Formed in Christchurch, Bang! Bang! Eche! played energetic, fierce, dance-punk. From 2007 to 2013 they released three EPs and recorded and mixed one unreleased full length album. They toured New Zealand, Australia, America and Europe extensively and became renowned for their high-octane, physical performances, following in the footsteps of likeminded punksters The Mint Chicks, So So Modern and Die! Die! Die! At the earliest their ages ranged from 16 to 20, and in the space of six years guitarist Charlie Ryder, drummer James Sullivan, bassist T’Nealle Worsley and vocalist Zach Doney would achieve cult status as a “ruckus party band”.
They started like many young New Zealand bands do, with Rockquest. Charlie had been trying to make the finals since the age of 13. “So I was like, ‘yeah, I’m gonna start this electronic band and win Rockquest with this drum machine’,” explains the guitarist. He talked to as many people as possible and entered a band in Rockquest, making it to the final and placing third.
In the beginning the vocalist and synth positions were filled by a revolving cast of fellow teenage musicians. Vocalists Ema Kim and Ross Heath were replaced by Zach in 2007 and Gino Spiteri, Perry Mahoney and touring member Josh Burgess each had a turn at playing synth. By 2009 synth duties were split between Zach and Charlie and the band would operate as a four-piece.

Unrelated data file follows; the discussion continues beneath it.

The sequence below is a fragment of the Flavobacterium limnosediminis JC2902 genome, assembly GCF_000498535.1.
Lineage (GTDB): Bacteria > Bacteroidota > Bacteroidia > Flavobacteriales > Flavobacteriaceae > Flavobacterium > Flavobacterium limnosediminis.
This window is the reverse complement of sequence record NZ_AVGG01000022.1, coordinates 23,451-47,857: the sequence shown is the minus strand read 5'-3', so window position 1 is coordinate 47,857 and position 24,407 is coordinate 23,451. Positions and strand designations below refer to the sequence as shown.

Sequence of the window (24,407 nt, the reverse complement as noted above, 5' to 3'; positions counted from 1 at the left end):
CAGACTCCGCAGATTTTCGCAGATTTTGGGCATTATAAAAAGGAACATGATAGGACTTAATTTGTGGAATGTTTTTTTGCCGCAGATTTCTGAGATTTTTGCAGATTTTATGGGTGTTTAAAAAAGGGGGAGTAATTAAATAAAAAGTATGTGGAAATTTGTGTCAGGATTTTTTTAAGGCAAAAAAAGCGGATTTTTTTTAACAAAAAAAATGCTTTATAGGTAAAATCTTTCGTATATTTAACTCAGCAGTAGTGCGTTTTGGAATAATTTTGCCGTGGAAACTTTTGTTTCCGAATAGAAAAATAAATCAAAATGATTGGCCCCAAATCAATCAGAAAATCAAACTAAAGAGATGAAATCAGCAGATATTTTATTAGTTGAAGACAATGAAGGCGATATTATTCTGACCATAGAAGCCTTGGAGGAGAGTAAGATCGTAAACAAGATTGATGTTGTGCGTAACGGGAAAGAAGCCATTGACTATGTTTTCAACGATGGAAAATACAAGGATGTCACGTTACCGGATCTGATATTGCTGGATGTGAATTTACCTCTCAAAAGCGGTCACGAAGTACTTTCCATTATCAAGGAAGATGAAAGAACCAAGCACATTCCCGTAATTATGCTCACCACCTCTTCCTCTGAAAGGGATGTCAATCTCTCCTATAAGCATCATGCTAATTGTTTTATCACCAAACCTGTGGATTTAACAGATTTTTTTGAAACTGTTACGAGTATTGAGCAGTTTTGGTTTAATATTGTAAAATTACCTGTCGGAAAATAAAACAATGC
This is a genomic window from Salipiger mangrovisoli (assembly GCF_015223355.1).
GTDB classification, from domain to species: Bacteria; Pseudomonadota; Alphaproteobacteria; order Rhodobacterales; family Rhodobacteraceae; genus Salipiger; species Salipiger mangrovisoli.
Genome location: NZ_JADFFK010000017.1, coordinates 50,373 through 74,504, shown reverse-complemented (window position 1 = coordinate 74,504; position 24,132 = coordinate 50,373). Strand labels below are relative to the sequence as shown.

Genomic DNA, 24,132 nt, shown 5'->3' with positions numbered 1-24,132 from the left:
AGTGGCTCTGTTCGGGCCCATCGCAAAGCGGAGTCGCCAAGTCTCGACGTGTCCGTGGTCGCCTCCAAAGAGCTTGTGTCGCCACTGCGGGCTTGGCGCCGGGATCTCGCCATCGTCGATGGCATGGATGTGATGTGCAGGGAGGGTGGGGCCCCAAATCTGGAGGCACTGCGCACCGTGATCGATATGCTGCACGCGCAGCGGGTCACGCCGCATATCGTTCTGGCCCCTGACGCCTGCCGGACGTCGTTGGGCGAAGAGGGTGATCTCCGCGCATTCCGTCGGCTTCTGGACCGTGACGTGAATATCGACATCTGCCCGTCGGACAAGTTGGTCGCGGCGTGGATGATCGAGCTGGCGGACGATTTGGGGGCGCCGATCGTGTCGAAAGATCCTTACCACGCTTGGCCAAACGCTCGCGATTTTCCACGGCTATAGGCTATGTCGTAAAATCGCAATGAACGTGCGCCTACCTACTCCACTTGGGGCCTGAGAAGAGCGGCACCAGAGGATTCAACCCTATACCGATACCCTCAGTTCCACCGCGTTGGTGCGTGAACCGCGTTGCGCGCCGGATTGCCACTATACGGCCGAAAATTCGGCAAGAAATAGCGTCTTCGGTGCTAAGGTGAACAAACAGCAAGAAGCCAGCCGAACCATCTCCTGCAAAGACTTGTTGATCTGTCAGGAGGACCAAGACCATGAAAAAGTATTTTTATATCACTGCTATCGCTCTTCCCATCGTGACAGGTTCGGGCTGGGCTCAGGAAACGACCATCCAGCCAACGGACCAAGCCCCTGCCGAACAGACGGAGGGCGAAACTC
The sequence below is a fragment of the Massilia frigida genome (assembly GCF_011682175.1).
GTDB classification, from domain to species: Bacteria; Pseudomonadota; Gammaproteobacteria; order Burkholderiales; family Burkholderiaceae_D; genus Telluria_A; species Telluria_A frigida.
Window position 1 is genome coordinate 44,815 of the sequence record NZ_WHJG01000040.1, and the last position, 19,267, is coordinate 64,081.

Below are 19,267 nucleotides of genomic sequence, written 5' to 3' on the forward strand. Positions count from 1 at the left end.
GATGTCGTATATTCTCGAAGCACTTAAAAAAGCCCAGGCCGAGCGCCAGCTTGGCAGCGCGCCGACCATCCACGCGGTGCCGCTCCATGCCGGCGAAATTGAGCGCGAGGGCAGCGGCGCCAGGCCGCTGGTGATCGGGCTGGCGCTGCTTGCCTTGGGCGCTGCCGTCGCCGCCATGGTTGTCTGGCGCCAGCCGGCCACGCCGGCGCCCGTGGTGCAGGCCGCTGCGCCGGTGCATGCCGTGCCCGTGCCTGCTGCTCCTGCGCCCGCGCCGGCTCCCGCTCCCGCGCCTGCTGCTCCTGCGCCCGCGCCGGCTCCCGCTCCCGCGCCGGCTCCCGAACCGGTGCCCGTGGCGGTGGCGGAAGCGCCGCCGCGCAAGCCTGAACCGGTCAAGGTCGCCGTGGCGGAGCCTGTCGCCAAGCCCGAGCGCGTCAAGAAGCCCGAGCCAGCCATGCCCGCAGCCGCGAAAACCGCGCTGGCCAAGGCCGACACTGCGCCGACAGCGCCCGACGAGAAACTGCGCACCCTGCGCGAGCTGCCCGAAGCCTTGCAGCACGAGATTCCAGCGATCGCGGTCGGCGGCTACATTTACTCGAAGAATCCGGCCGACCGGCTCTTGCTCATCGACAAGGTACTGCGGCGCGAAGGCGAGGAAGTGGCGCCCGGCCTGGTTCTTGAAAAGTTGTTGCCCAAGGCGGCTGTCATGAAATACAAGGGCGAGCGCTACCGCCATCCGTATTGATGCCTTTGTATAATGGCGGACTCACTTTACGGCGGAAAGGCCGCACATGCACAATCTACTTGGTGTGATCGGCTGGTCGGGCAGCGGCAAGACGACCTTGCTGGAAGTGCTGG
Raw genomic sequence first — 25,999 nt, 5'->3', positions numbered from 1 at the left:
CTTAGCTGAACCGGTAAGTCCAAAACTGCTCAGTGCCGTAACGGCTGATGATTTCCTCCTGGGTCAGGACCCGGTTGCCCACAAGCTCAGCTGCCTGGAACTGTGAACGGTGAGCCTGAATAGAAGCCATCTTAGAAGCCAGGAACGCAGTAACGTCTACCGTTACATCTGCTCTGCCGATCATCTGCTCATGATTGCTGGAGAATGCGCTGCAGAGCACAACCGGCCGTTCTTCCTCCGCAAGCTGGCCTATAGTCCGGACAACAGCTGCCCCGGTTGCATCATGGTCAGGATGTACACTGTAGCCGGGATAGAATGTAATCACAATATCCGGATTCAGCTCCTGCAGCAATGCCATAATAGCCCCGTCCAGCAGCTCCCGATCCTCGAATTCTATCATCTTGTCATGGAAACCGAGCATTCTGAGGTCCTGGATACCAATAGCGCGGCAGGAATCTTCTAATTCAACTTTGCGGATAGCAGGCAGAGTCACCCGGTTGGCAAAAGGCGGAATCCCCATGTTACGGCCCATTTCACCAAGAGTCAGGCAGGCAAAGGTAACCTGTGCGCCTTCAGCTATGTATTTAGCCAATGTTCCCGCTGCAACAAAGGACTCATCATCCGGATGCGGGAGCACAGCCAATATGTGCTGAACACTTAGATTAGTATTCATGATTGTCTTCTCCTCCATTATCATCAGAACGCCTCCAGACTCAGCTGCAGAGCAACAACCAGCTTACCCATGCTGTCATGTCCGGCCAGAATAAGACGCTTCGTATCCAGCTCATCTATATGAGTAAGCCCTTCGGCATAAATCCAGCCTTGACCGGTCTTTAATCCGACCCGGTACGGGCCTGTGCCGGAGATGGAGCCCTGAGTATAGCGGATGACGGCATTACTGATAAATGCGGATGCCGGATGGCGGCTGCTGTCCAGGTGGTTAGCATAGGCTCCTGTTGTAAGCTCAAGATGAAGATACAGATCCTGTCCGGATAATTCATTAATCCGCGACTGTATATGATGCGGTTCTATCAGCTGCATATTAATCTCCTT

With Rockquest ticked off, Bang! Bang! Eche! pushed for more exposure. Myspace was the most crucial tool an up-and-coming band could have at the time, and using an early demo of ‘Nikee’, the band pitched to the student radio network. “We thought it would be a good idea to pester RDU until they started playing our music,” sniggers T’Nealle. “One week we made it into the Top 10 and we thought it was awesome. We pestered 95bFM too and got to play at the Summer Series concert.”
The gigs started coming, with Wellington’s Mighty Mighty and Auckland’s So Homo club nights standing out as favourites. Charlie remembers the local music community at the time as ecstatic. “Everyone was completely crazy. It was the high point, I feel, of that music scene with Cut Off Your Hands, So So Modern, Tiger Tones, Pig Out and Ruby Suns.”
Their sound was warmly received and singles ‘4 To The Floor’ and ‘Time Mismanagement’ were played frequently on 95bFM, RDU, and Australia’s Triple J.
Riding the momentum, the quartet recorded their debut self-titled EP with Steve Fowler at Christchurch’s Clevetown Studios in 2008. Energetic and angst-filled, it ebbed with punchy bass and synth lines and flowed with sleek guitars and drums, all the while narrated with shouty, youthful vigour. At once catchy and chaotic, their sound was warmly received and singles ‘4 To The Floor’ and ‘Time Mismanagement’ were played frequently on 95bFM, RDU, and Australia’s Triple J, while also making waves on US radio KEXP. Capturing their live sound and energy was difficult however, and the band members were a little underwhelmed with the EP’s aesthetic.
“Trying to make everything on the recording sound like it really did was impossible, by our knowledge and way of playing,” explains T’Nealle. “It didn’t really have any vibe. It felt like things took ages to record and they sounded a bit lacklustre.”